Scientists to explore the 'Grand Canyon' of the oceans

Nov 04, 2005

The deepest, darkest, most inhospitable place on Earth is the focus of a new 2 million research project funded by the Natural Environment Research Council.
The ECOMAR project will explore the Mid-Atlantic Ridge, a mountain range about the size of the Alps, located deep beneath the Atlantic Ocean. The research will be mainly concentrated around the Charlie Gibbs Fracture Zone, a giant canyon hundreds of miles long and about 20 miles wide, that cuts through the mountain range and connects the two halves of the ocean.

Led by Professor Monty Priede, Director of Oceanlab at the University of Aberdeen, the consortium of researchers aims to determine the local, regional and global ecological impact of the Mid-Atlantic Ridge as a physical structure. It will provide a comprehensive overview of how all forms of life interact and function in this environment. The researchers’ findings will feed into a global Census of Marine Life project.

Professor Priede said, “We are all very excited about ECOMAR. The Mid-Atlantic Ridge is a difficult place to carry out research of this nature, which is why there is so little known about it at present. One of the things we want to find out is what types of marine animals live on the two sides of the Ridge and how they are related. This should help us to ascertain if the mountain range acts as a barrier.”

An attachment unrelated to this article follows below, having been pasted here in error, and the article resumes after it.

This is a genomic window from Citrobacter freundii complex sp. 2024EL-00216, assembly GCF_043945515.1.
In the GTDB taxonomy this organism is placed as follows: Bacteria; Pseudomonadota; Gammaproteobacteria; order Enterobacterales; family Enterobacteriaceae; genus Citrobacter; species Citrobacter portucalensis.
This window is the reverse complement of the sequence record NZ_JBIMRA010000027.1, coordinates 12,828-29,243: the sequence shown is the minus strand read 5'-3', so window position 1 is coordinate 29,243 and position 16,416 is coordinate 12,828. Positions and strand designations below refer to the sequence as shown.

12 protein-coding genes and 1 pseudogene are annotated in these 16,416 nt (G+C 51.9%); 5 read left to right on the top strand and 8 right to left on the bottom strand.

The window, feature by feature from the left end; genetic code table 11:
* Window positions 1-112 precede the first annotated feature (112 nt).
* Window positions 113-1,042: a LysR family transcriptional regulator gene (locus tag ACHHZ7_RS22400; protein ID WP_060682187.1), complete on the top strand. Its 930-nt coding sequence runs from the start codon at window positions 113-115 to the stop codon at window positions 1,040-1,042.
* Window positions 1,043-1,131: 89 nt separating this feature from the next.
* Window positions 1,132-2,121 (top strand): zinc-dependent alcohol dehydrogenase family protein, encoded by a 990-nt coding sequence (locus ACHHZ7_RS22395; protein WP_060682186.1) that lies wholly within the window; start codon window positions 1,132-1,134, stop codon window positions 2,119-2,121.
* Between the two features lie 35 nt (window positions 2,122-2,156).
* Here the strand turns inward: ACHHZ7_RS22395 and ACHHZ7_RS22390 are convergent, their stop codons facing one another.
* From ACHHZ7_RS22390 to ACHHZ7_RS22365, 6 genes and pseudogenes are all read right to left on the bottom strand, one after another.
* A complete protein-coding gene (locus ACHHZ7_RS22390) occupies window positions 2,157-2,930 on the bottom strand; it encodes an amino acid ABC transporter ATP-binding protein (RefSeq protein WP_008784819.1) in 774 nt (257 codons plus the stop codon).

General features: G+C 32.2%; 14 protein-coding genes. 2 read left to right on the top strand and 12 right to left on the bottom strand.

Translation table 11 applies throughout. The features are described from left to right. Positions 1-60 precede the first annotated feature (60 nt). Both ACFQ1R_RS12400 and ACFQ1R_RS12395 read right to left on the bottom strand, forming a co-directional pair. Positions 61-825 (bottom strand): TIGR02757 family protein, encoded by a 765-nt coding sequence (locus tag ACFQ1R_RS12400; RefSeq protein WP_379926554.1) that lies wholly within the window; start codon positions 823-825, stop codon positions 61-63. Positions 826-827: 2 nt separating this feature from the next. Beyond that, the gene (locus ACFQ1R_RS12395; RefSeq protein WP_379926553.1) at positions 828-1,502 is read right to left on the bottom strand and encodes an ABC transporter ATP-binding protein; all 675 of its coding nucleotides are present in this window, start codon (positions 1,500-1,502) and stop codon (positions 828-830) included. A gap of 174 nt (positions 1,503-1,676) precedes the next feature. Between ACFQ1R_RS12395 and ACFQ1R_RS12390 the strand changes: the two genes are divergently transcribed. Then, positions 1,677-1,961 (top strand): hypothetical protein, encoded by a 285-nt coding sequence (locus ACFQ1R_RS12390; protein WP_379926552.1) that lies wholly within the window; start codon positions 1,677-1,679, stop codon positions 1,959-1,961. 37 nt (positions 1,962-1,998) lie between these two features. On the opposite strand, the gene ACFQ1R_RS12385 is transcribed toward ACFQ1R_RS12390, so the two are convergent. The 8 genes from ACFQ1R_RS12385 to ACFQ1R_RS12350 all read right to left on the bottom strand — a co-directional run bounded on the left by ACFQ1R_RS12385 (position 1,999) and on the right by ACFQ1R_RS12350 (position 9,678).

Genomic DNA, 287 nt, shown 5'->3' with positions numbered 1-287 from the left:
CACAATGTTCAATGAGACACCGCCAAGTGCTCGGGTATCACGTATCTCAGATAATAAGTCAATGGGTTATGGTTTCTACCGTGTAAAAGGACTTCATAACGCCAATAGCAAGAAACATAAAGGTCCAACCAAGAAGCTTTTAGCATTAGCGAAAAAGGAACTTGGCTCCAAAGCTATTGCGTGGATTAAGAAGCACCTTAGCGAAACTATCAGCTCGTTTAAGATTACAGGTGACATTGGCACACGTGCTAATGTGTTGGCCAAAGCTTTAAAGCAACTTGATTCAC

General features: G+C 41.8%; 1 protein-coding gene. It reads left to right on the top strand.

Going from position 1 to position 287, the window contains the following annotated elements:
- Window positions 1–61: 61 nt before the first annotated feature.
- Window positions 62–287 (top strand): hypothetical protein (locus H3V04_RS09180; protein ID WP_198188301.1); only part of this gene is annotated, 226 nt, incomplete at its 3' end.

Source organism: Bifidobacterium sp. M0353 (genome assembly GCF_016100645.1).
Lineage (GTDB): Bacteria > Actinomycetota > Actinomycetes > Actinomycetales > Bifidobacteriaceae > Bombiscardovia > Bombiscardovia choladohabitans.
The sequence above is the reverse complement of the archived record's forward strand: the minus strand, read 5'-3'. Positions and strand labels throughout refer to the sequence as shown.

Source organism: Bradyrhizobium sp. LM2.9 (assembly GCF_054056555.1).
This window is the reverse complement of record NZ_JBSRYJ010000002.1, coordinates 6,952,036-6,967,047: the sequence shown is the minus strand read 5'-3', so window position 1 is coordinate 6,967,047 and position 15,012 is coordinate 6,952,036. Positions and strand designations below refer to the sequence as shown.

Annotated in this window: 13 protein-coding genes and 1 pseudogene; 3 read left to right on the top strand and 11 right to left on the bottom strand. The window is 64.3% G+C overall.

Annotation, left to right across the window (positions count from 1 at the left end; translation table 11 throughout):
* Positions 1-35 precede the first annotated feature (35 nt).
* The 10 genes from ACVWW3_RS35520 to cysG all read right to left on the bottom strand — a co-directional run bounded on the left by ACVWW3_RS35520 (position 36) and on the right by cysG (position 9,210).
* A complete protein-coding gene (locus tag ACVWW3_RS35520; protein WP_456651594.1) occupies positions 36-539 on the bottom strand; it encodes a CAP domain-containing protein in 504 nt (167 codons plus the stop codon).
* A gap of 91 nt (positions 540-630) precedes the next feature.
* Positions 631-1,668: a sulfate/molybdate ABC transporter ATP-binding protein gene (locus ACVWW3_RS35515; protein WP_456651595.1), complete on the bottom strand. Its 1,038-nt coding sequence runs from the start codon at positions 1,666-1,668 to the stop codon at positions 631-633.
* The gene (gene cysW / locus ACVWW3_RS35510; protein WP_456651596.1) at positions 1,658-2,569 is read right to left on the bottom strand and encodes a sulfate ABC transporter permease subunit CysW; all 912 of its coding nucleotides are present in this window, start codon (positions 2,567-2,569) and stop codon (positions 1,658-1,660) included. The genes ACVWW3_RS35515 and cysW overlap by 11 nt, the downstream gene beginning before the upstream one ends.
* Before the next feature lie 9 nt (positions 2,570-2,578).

They will also examine the variety and spread of species in the sub-polar front, the boundary between cold, fertile surface waters to the north of the gulf stream (which flows above the Charlie Gibbs Facture Zone) and the less productive warm water to the south. As well as investigating marine life, the researchers will be measuring the circulation of ocean currents and the extent of food, nutrients and carbon carried to the sea floor in ‘marine snow’ –the remains of dead plankton – and the carcasses of whales and fish.

Other areas of the Mid-Atlantic Ridge have been studied before, when swarms of deep-sea creatures were discovered thriving in the hot, toxic waters surrounding hydrothermal vents (underwater volcanoes that spew out plumes of sulphurous black smoke).

Said Professor Priede, “Scientists have been so excited by hydrothermal vents that the ecology in other areas of the Ridge has been neglected. We don’t know what we’ll find down there but we intend to address that neglect and fill in some of the knowledge gaps.”

The researchers will be aided in their quest by the use of advanced technology and equipment, including unmanned robotic vehicles, remote sensing from satellites and precise acoustic techniques. They will be sailing aboard the new Royal Research Ship James Cook as it embarks on one of its first research voyages.

Source: Natural Environment Research Council

Explore further: NASA deep-space rocket, SLS, to launch in 2018

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